When we talk about access to healthcare in rural China, we often draw our attention to the patients. How can the rural population access better healthcare? Does the government build enough healthcare infrastructure for the poor? Can we make health services more affordable?
Most discussions of rural health services today are patient-centered. We often ignore the role of village doctors, who work in rural communities and practice medicine for the villagers.
In this story, I uncover today’s village doctors’ situation in China and explore how two generations of village doctors work together to promote rural health services.
As a part of the government’s scheme, many township health centers in rural China establish their own traditional Chinese medicine (TCM) clinic to provide services such as acupuncture, moxibustion, massage, scraping, cupping, and other related traditional medical skills.
Among all the TCM clinics, one small clinic in a rural town of Yunnan Province becomes really special. On each weekend, this TCM clinic turns to be a “free clinic”, as what local people call it. The free clinic runs by Dr. He, a 79-year-old TCM doctor who travels every week to this village clinic from Kunming, the capital city of Yunnan Province.
The free clinic charges no fees from the patients. Dr. He also doesn’t receive financial payback from doing this. Villagers from the surrounding areas all come for this great opportunity to treat their diseases by an experienced doctor from a big city. The number of patients per day in the free clinic started from a dozen four months ago, and it has reached more than sixty recently. Due to the large number of patients, Dr. He is also assisted by two young local TCM doctors who work at the township health center.
Nevertheless, why did Dr. He decide to run the free clinic while getting no financial benefits? What drives him to travel every week all the way to this town to treat patients?
Dr. He’s motive doesn’t come from nowhere. In fact, Dr. He grew up in this town but left when he was sixteen. When he heard the TCM clinic was established and two young doctors were hired to practice TCM, he was eager to join and teach his experience to the next generation of TCM doctors there. He told me, “this place has more than seven hundred years of history in practicing TCM. When I spend my childhood here, there were seven or eight TCM doctors. Now, there are only two. I cannot let TCM in this town continue going downhill.”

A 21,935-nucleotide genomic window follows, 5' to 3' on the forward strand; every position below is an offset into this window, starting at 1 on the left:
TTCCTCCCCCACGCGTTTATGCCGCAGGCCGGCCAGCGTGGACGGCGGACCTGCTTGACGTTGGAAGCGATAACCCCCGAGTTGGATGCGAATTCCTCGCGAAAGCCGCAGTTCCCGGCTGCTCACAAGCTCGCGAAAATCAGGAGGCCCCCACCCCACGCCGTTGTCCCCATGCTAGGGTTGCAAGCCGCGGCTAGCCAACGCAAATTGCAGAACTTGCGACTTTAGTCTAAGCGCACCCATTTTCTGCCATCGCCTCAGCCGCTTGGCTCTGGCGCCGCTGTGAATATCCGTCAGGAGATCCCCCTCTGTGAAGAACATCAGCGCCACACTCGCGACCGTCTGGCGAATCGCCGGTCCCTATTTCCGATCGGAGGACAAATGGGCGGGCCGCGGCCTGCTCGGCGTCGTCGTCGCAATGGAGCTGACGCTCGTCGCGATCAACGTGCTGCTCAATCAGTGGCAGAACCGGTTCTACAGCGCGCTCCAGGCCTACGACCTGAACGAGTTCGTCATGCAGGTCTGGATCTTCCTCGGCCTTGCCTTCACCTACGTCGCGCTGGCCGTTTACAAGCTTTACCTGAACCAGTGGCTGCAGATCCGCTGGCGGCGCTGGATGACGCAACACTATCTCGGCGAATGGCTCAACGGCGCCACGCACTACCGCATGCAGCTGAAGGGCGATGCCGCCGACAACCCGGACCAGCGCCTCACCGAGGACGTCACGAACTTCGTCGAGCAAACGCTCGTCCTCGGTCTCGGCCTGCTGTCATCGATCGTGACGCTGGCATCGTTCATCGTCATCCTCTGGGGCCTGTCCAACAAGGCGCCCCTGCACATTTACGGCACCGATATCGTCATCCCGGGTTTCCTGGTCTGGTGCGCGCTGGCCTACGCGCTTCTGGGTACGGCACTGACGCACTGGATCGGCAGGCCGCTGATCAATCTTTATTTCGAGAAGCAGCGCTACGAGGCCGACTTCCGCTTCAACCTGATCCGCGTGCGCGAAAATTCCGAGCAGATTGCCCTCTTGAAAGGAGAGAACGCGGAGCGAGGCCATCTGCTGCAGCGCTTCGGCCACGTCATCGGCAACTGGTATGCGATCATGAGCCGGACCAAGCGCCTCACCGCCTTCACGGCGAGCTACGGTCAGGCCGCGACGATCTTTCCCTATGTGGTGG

Dr. Yang is one of the young TCM doctors who help run the free clinic. She has practiced TCM for three years and always expected “an old expert” would come and train her medical skills. She told me, “when I heard an experienced doctor would come, I am so excited!” She waited for a long time and eventually Dr. He showed up. Dr. He teaches Dr. Yang skills while treating patients together, and he also compiles a series of prescriptions for different diseases, which serve as references for these two young TCM doctors.
The free clinic is a place not only for patients to get free treatment but also for two generations of doctors to interact. On one hand, Dr. He wished to pass on his TCM experience and knowledge to the young generation; on the other hand, Dr. Yang lacked access to better medical training and strived to learn from a more experienced doctor.
Indeed, these two generations of village doctors represent two separate historical phrases of practicing medicine, which also symbolizes the progression of healthcare in China. Dr. He started his medical career as a barefoot doctor in rural villages during the cultural revolution. Only a decade later, he obtained an associate degree in TCM and Western medicine from a medical school. Dr. He accumulated his medical experiences and practiced medicine even before he received formal medical education. And it was largely due to the lack of medical professionals in rural Chinese villages during the 1960s and 1970s.
However, the new generation of TCM doctors can only become medical professionals after formal medical education qualifies them. Dr. Yang went straight from a medical student to a village doctor in this TCM clinic.
To be a village doctor means that both responsibility and sacrifice have to weave into the heart of their life. When I first met Dr. Yang, I always thought she grew up in this town too, like Dr. He. However, it was not true. She told me that none of her family members lived here. Her daughter and her husband both live in Kunming, a mere 100 kilometers away from where she works.
As a village doctor, she works in almost a full schedule and seldom has a long vacation to spend with her daughter. Besides, the transportation is not so convenient. Every day, there are only two slow trains commuting between this small town to Kunming. She expressed her “regret” towards her daughter. She said to me, “my daughter always asks me why I don’t come home. Why I cannot spend time with her at the amusement park. I can only tell her that mommy needs to work…” I asked her whether she wanted to just stay to her daughter and husband. She said she thought about it before but she also felt “responsible for the villagers.”
For Dr. He, he continues practicing medicine at the age of 79. He carries the same responsibility as a doctor to pass on his long experience in TCM and contributes back to his own hometown.